On Monday, November 27, I woke up and went through my usual routine, which includes checking Twitter for the morning’s biggest stories. The headline of the day read: “Postmedia, Torstar to swap and shutter dozens of local newspapers.” I then headed to school, to be taught in a classroom we call “the newsroom,” which is supposed to train us for newsrooms that exist less and less across the country.
That day, it was announced that an arrangement between Postmedia and Torstar would effectively close 36 newspapers across the province and country. For me, coming to a big city from a small Ontario town to pursue a journalism career, the news brought on a wave of nostalgia.
Growing up in Bothwell, a small town in Southwestern Ontario, our newspaper was The Dresden-Bothwell Leader-Spirit, owned by Sun Media and axed in 2013. We lost a paper full of advertising for local businesses, stories about the public school, and a column written by my father’s childhood friend. I even made the front page once, squeezing a water balloon at a local day camp when I was about 10 years old.
Just a town over in Thamesville, there is The Herald, which in the past two years has expanded its coverage. The newspaper is over 130 years old and covers everything from local fires and controversy over wind turbines, to the local 4-H club.
The newspapers that closed were community weeklies and dailies. Two hundred ninety jobs eliminated, and hundreds of thousands of people left without a local newspaper. This loss of local news is tragic, the most extensive closure of publications on a single day in Canadian history.
As a kid, I always knew I wanted to write. Reading and writing were the first talents and interests I truly honed in on. I always had an interest in news, and it was always present in my formative years. My family’s kitchen table was invariably covered with sections of The London Free Press. I remember the newspaper looking so whole, with a two-page spread of comics and an entire section devoted to cars.
In my teen years, I discovered a passion for news. I decided I wanted to pursue a career in journalism despite the closure of local newspapers around me and comments echoing the message that the industry is dying.
Still, that never stopped me, and despite the news on November 27, my dream to pursue a career in the industry has never been stronger. But I certainly have cause for concern.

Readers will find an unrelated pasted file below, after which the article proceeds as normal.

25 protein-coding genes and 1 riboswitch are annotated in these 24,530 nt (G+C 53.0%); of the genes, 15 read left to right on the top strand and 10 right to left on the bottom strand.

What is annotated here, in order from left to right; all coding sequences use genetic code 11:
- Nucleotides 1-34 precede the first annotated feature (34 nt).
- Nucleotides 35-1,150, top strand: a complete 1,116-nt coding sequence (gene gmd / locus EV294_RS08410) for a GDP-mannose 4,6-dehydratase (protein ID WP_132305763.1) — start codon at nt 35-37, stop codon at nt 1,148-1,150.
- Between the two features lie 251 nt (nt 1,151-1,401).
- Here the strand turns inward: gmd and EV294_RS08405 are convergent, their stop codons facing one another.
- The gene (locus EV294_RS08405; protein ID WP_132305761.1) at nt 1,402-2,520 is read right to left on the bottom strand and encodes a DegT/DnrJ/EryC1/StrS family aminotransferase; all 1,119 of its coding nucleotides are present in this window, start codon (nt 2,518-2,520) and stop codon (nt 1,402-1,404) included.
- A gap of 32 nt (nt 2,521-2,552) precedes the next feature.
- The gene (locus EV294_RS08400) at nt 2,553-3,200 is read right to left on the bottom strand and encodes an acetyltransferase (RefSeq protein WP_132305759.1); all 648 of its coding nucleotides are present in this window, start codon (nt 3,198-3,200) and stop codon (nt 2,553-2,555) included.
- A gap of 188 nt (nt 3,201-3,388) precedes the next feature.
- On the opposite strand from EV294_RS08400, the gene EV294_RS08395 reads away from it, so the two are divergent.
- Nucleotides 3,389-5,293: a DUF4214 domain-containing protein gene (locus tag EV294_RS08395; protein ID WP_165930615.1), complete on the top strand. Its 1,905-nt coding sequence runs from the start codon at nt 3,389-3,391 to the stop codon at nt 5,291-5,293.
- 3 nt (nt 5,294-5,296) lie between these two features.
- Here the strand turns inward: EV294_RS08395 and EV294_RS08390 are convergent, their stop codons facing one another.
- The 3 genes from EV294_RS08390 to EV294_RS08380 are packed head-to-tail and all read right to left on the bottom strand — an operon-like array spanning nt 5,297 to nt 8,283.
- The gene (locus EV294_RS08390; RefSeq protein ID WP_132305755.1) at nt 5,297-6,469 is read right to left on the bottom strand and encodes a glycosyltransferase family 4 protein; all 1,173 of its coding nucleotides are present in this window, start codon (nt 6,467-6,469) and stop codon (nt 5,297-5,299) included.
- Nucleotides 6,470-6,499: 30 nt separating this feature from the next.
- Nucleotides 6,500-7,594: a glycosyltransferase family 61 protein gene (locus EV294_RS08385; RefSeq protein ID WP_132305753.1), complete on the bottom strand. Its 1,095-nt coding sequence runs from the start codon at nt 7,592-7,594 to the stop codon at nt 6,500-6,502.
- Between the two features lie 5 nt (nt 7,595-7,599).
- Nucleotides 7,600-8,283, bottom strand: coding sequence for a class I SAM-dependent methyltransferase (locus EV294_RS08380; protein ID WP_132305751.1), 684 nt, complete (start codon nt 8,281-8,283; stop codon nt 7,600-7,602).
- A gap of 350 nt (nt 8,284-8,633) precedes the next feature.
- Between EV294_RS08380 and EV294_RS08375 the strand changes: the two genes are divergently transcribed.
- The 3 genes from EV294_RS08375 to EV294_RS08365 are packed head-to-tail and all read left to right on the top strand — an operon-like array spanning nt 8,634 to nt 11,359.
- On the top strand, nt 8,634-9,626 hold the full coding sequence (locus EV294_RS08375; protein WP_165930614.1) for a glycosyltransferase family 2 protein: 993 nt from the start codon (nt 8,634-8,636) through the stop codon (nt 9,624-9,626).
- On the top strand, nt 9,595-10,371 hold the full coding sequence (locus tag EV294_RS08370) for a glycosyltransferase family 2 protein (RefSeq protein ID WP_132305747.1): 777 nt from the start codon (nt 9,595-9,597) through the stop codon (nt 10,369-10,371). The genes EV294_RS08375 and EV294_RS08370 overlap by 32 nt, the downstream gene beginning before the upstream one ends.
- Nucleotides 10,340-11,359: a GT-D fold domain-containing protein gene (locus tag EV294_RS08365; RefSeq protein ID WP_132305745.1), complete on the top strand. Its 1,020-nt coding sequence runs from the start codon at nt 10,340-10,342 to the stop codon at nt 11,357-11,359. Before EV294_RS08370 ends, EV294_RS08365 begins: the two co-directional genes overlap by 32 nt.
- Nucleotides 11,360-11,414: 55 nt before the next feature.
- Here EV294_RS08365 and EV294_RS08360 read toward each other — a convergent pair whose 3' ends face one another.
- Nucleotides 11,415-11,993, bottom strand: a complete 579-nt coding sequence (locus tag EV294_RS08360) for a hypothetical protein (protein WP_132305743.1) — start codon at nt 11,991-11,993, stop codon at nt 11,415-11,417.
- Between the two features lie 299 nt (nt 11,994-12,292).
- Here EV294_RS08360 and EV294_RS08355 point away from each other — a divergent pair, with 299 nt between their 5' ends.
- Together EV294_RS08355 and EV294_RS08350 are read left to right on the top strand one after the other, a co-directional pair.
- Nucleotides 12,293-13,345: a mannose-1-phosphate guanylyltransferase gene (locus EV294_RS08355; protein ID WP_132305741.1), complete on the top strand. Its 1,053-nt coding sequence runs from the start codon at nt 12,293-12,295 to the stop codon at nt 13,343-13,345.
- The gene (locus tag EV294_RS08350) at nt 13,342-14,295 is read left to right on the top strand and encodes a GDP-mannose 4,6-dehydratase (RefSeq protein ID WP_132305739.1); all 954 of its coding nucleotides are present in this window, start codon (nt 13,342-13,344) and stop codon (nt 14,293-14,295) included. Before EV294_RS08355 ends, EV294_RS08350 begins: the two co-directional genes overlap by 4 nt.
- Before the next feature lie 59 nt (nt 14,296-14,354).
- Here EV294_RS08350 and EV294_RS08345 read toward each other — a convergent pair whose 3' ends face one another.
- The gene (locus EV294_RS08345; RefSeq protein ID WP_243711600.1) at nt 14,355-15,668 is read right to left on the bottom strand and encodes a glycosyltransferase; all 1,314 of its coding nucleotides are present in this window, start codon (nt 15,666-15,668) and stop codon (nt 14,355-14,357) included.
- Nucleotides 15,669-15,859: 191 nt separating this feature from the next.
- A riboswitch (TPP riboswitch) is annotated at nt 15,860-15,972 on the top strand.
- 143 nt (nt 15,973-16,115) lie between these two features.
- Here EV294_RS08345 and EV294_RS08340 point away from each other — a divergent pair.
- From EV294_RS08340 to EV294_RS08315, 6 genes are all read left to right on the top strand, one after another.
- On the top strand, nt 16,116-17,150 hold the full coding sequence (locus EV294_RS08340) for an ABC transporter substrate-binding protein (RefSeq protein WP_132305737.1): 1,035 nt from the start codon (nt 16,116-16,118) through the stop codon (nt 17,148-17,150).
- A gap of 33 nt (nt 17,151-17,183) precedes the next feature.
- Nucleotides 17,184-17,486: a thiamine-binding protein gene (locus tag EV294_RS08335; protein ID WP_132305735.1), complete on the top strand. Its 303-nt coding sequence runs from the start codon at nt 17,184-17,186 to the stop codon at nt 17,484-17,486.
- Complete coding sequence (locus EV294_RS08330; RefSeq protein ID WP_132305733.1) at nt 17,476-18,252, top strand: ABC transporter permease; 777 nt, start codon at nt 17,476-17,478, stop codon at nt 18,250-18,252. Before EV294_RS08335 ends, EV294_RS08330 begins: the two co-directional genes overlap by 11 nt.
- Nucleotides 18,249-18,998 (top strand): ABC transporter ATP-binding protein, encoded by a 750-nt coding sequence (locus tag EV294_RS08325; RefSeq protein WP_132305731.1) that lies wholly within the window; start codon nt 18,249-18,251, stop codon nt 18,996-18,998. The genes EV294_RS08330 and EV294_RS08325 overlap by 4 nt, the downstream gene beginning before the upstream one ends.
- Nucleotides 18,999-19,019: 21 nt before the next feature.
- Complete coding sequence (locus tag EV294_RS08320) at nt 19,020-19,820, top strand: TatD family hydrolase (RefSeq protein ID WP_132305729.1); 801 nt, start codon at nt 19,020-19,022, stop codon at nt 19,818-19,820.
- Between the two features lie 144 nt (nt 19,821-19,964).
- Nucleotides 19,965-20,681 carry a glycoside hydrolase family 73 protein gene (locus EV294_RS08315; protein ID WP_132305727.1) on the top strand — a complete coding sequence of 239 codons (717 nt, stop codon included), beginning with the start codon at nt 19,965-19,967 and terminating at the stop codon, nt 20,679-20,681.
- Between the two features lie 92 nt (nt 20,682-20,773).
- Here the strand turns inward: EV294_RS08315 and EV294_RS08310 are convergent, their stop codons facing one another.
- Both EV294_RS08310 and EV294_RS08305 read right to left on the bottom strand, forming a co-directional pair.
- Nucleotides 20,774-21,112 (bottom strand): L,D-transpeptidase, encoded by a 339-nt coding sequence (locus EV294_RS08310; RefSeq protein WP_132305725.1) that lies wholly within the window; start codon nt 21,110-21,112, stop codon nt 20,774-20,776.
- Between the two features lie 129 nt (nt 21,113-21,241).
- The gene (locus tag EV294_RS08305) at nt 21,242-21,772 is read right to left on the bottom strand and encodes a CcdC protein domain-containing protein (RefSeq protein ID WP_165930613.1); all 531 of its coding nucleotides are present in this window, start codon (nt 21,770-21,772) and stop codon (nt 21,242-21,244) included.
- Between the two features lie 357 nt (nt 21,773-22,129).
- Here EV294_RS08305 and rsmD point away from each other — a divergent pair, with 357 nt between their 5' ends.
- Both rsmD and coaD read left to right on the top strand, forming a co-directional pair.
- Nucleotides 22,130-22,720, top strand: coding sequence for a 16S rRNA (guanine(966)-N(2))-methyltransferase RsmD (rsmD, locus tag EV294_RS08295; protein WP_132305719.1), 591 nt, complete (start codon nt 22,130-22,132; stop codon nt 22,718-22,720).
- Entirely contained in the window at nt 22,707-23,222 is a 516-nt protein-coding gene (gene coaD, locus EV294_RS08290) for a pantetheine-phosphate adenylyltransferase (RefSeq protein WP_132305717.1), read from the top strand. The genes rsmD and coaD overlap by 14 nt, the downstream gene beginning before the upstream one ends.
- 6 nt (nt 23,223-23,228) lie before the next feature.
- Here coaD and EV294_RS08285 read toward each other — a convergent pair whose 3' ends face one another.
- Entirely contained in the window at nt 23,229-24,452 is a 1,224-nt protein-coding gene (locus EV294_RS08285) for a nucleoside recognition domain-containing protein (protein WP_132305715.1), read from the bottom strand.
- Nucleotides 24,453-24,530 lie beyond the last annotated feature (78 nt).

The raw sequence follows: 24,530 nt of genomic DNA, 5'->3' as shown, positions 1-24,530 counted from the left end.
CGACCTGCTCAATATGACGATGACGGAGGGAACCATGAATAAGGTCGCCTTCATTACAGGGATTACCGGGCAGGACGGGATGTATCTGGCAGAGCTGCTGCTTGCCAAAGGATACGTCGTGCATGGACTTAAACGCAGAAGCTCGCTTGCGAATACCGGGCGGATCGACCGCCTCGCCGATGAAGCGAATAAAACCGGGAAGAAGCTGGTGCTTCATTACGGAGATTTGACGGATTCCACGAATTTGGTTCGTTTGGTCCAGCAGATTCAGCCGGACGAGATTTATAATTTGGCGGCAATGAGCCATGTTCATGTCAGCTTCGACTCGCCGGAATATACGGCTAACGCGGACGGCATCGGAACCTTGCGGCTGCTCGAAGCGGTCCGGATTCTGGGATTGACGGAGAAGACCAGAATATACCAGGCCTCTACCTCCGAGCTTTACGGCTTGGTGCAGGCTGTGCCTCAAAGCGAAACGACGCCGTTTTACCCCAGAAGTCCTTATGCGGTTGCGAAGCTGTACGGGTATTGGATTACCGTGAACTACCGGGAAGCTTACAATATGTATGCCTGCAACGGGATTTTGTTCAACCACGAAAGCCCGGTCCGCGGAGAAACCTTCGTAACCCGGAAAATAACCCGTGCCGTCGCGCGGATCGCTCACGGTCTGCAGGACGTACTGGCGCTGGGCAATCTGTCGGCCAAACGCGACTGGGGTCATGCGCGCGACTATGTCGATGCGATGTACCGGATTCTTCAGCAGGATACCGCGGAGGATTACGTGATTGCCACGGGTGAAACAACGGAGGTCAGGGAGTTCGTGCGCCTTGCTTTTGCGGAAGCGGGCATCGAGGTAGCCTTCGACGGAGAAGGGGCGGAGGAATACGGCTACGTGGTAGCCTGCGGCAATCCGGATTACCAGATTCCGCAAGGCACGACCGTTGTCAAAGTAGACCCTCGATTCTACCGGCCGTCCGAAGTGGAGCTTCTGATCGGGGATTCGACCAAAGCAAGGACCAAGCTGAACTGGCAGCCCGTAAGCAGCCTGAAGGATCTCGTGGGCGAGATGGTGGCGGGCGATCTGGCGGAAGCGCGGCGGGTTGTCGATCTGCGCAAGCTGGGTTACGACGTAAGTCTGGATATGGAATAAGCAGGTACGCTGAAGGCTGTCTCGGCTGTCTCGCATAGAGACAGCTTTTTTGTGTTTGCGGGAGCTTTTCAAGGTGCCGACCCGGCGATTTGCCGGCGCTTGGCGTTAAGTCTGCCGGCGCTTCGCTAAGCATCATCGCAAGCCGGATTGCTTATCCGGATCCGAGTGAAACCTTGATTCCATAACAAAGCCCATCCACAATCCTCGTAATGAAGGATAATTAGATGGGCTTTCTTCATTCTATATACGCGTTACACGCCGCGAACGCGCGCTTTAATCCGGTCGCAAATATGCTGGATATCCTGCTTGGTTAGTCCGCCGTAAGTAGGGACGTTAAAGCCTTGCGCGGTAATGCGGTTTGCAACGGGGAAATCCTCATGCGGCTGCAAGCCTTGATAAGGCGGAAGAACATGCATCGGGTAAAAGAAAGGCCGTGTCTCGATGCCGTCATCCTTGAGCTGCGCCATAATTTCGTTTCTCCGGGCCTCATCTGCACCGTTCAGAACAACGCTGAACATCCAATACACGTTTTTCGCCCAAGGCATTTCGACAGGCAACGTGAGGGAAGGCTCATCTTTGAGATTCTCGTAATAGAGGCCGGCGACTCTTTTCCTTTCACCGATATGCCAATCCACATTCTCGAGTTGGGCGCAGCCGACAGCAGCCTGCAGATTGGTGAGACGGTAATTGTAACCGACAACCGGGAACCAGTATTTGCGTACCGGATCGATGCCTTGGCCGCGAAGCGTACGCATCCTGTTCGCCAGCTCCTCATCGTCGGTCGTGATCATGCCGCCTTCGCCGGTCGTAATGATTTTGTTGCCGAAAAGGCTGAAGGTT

The future looks grim for newspapers. The National Post officially cancelled its Monday paper in the summer. The Globe and Mail halted production of its print edition for Atlantic Canada at the end of last month.
As someone who is not only studying the media but hoping to work in it, I’ve tried to keep my hopes up and continuously remind myself of how valuable newspapers are and how an industry I love can’t possibly die.
But it’s not just this that has me worried about the future of Canadian journalism and the harm that comes from the loss of community newspapers. It’s the lack of space for new journalism graduates.
In May, I will graduate with a Bachelor of Journalism and be out in the workforce. But will there be work for me? It’s something I think about on a regular, daily basis.
When Postmedia and Torstar announced this “swap and cut,” I thought of those almost 300 journalists who woke up with no job, locked out of their newsrooms, not even getting the chance to print and publish a final goodbye. Those journalists, who had seemed to have relative security just a day before, were suddenly laid off and unemployed.
What happens when you lose your job? Like anyone, you go looking for a new one.
Suddenly, there is an additional lot of journalists, with decades more experience than myself, applying for the same jobs as I am. Journalism jobs are already limited, and now even more so than ever. Positions that were once supposed to be opening for new grads are now being filled with refugees from a collapsing industry.
So where do I fit in all of this? Will I get a job, or maintain a freelance career? Will there ever be a chance for me to get my start at a small local paper? I’ve considered becoming a librarian because of this fear, but when I told my professor about the idea, she scoffed, insisting I had to be a journalist.
Believe me, I want to be a journalist. But I also don’t want to attend the funeral of local Canadian media.
Fallon Hewitt is a fourth-year journalism student at Humber College in Toronto. Her areas of interest are housing, city politics, and anything to do with the raccoon nation.